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24. Don Quixote, Part II: Chapters LXXI-LXXIV (cont.)

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Uploaded on Mar 1, 2011

Cervantes' Don Quixote (SPAN 300)

Would have Cervantes deserved such recognition, had he not written the Quixote? The answer is no. However, he would probably be remembered for some of his other works. Two of The Exemplary Stories, significantly connected together, are commented in this lecture. "The Deceitful Marriage" deconstructs marriage both as a social institution and as a narrative tool: Cervantes manipulates literary conventions by beginning with what is normally the end of a story, a marriage, and works backwards to undue a union that never took place legitimately. In "The Dogs Colloquy" we skirt the supernatural idea that dogs can talk. The story is a picaresque autobiography in which the pícaro pretends to be a dog. Perhaps Scipio's life, not told here, could have been another Quixote. The author of a story, it is suggested, does not control the text while it is being read. A short comment on Kafka's parable "The Truth about Sancho Panza" and Borges' story Pierre Menard, Author of the Quixote precede the end of this last lecture that refers to Cervantes' death. Drawing a parallel between Cervantes' death and that of Don Quixote and Alonso Quijano, González Echevarría reads the dedication to Persiles and Cervantes', and also his own, farewell to this course.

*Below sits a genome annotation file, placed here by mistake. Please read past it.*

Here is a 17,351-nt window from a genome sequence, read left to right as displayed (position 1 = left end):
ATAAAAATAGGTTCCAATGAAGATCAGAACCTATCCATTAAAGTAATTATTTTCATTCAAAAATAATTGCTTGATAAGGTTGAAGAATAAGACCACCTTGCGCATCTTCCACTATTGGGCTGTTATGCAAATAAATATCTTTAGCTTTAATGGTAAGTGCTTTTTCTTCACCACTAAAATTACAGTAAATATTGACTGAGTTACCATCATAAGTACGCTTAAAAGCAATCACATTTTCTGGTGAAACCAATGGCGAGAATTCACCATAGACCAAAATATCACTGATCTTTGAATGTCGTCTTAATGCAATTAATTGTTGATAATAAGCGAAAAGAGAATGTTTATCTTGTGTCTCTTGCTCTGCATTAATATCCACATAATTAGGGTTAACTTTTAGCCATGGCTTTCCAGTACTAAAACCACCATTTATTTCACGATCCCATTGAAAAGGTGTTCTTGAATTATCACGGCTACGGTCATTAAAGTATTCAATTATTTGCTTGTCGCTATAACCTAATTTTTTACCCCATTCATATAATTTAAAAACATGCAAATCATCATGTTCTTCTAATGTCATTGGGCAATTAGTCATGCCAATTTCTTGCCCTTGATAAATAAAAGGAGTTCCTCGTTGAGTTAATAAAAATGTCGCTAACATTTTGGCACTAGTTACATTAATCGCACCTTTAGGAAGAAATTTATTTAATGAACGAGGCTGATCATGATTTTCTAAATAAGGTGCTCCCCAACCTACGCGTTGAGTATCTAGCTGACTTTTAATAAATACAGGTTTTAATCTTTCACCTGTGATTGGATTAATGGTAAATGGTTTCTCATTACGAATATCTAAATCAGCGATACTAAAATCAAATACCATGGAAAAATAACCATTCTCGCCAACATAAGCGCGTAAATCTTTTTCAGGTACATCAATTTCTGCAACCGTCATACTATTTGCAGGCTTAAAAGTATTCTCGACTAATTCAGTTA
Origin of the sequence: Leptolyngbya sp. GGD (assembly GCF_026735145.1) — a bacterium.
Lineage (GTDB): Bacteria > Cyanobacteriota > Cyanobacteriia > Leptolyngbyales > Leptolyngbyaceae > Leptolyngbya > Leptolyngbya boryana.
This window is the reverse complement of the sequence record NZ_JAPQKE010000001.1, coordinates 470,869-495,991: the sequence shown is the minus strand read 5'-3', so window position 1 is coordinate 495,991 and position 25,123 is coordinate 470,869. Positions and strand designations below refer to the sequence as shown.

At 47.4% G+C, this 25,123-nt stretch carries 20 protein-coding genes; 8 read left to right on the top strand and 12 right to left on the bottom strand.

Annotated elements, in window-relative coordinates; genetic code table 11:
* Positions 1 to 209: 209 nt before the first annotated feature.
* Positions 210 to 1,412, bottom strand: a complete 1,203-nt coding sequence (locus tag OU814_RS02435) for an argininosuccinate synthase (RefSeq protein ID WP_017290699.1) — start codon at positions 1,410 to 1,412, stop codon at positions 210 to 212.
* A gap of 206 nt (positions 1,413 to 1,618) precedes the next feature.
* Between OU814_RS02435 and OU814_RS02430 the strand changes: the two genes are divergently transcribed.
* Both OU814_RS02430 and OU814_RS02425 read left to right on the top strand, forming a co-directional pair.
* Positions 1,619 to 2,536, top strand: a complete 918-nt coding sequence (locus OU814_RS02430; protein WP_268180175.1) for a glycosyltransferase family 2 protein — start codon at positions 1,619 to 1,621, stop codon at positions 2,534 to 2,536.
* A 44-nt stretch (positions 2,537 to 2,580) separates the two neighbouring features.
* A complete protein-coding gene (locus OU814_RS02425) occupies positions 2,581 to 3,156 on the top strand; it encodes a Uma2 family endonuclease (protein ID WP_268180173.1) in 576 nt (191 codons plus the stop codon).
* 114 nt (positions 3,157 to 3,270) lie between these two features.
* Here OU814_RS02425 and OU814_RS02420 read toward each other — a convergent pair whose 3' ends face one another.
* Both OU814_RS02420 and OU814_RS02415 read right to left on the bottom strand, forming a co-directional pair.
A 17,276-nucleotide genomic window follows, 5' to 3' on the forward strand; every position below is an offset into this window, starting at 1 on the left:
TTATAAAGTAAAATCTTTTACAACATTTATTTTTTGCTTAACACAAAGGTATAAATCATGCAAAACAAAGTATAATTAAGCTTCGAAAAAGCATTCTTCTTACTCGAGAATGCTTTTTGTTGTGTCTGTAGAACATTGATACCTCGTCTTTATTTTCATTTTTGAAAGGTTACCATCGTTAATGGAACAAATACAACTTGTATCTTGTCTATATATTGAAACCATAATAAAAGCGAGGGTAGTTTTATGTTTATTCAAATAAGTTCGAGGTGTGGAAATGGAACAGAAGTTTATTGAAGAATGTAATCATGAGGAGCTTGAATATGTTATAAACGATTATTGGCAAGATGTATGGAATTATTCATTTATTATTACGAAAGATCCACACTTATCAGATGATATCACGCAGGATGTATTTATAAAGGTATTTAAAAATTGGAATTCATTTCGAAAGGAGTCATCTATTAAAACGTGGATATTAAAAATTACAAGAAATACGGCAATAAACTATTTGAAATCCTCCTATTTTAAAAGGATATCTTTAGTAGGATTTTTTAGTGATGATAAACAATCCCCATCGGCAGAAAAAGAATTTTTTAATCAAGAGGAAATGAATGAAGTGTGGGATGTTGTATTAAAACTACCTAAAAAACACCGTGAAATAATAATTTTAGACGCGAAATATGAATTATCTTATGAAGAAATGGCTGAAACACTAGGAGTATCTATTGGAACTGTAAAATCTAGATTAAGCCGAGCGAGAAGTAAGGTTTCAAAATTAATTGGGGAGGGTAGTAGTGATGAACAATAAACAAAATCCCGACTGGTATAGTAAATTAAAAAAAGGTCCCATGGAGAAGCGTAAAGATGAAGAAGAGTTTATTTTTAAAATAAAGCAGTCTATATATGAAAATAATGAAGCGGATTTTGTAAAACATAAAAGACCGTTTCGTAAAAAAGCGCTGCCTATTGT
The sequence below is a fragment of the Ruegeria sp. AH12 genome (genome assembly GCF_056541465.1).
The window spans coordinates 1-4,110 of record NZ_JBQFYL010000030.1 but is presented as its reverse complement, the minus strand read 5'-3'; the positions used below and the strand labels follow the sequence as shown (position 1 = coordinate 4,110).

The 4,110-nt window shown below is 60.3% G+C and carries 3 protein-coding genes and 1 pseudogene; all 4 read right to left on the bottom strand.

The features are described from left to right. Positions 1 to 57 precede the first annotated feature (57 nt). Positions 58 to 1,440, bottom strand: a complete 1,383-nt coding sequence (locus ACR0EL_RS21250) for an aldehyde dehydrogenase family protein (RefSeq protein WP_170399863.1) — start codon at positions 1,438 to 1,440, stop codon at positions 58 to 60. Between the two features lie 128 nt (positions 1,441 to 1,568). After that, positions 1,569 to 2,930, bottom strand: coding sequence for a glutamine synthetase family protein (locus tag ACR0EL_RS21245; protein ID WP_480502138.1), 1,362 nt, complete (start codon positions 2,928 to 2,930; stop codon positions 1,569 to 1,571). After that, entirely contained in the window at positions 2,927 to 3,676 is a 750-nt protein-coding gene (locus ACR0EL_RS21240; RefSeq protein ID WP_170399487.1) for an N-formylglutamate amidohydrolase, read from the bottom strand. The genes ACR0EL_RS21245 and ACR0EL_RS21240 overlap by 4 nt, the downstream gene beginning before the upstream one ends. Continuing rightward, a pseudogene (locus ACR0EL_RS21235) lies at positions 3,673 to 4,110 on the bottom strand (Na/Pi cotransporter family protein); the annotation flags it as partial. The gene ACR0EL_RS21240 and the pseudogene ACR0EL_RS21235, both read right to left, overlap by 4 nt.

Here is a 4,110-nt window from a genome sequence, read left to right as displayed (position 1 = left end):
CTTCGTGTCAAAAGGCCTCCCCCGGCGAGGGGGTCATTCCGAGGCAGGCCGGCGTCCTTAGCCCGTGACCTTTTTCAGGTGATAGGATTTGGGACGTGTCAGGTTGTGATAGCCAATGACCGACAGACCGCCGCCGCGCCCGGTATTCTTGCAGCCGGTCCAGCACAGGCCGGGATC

00:00 - Chapter 1. Cervantes at Death: At Peace with Himself and the World
14:09 - Chapter 2. Remarks on Exemplary Novels
23:30 - Chapter 3. The Deceitful Marriage: Working Backwards to Deconstruct Marriage as Social Institution
36:09 - Chapter 4. The Dogs Colloquy: A Picaresque Autobiography Skirting the Supernatural
46:13 - Chapter 5. Kafka's Parable and Borges' Story
51:02 - Chapter 6. Parallels between Cervantes' Death and those of Don Quixote and Alonso Quijano

Complete course materials are available at the Open Yale Courses website: http://open.yale.edu/courses

This course was recorded in Fall 2009.

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